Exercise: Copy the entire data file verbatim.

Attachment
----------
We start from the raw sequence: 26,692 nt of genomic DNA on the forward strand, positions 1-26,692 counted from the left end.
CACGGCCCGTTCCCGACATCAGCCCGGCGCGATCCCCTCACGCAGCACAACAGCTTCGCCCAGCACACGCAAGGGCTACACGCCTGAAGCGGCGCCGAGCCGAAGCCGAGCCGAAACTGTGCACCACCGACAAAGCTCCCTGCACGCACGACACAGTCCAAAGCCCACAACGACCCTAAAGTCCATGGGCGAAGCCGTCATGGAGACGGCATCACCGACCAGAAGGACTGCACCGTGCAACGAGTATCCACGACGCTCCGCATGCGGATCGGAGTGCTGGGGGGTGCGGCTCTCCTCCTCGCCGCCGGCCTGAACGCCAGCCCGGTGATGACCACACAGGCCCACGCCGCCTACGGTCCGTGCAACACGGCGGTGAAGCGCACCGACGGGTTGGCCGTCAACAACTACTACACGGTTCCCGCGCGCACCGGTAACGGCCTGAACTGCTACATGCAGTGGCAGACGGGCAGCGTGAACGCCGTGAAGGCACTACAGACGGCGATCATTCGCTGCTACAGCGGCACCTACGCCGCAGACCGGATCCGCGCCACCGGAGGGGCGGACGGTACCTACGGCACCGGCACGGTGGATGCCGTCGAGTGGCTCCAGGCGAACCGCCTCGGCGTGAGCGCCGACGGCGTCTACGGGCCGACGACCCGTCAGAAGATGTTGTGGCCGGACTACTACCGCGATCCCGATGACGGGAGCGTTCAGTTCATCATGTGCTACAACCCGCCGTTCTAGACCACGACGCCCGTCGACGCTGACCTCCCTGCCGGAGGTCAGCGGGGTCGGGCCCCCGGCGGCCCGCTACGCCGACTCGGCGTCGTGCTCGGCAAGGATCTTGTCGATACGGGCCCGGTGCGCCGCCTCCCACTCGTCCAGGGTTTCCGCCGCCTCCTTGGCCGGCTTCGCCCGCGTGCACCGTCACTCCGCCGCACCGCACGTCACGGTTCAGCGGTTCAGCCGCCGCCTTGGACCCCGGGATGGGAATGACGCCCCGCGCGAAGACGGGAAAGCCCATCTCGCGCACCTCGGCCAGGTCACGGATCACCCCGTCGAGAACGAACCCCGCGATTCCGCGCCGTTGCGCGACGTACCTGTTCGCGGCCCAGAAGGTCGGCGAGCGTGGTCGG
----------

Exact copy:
We start from the raw sequence: 26,692 nt of genomic DNA on the forward strand, positions 1-26,692 counted from the left end.
CACGGCCCGTTCCCGACATCAGCCCGGCGCGATCCCCTCACGCAGCACAACAGCTTCGCCCAGCACACGCAAGGGCTACACGCCTGAAGCGGCGCCGAGCCGAAGCCGAGCCGAAACTGTGCACCACCGACAAAGCTCCCTGCACGCACGACACAGTCCAAAGCCCACAACGACCCTAAAGTCCATGGGCGAAGCCGTCATGGAGACGGCATCACCGACCAGAAGGACTGCACCGTGCAACGAGTATCCACGACGCTCCGCATGCGGATCGGAGTGCTGGGGGGTGCGGCTCTCCTCCTCGCCGCCGGCCTGAACGCCAGCCCGGTGATGACCACACAGGCCCACGCCGCCTACGGTCCGTGCAACACGGCGGTGAAGCGCACCGACGGGTTGGCCGTCAACAACTACTACACGGTTCCCGCGCGCACCGGTAACGGCCTGAACTGCTACATGCAGTGGCAGACGGGCAGCGTGAACGCCGTGAAGGCACTACAGACGGCGATCATTCGCTGCTACAGCGGCACCTACGCCGCAGACCGGATCCGCGCCACCGGAGGGGCGGACGGTACCTACGGCACCGGCACGGTGGATGCCGTCGAGTGGCTCCAGGCGAACCGCCTCGGCGTGAGCGCCGACGGCGTCTACGGGCCGACGACCCGTCAGAAGATGTTGTGGCCGGACTACTACCGCGATCCCGATGACGGGAGCGTTCAGTTCATCATGTGCTACAACCCGCCGTTCTAGACCACGACGCCCGTCGACGCTGACCTCCCTGCCGGAGGTCAGCGGGGTCGGGCCCCCGGCGGCCCGCTACGCCGACTCGGCGTCGTGCTCGGCAAGGATCTTGTCGATACGGGCCCGGTGCGCCGCCTCCCACTCGTCCAGGGTTTCCGCCGCCTCCTTGGCCGGCTTCGCCCGCGTGCACCGTCACTCCGCCGCACCGCACGTCACGGTTCAGCGGTTCAGCCGCCGCCTTGGACCCCGGGATGGGAATGACGCCCCGCGCGAAGACGGGAAAGCCCATCTCGCGCACCTCGGCCAGGTCACGGATCACCCCGTCGAGAACGAACCCCGCGATTCCGCGCCGTTGCGCGACGTACCTGTTCGCGGCCCAGAAGGTCGGCGAGCGTGGTCGG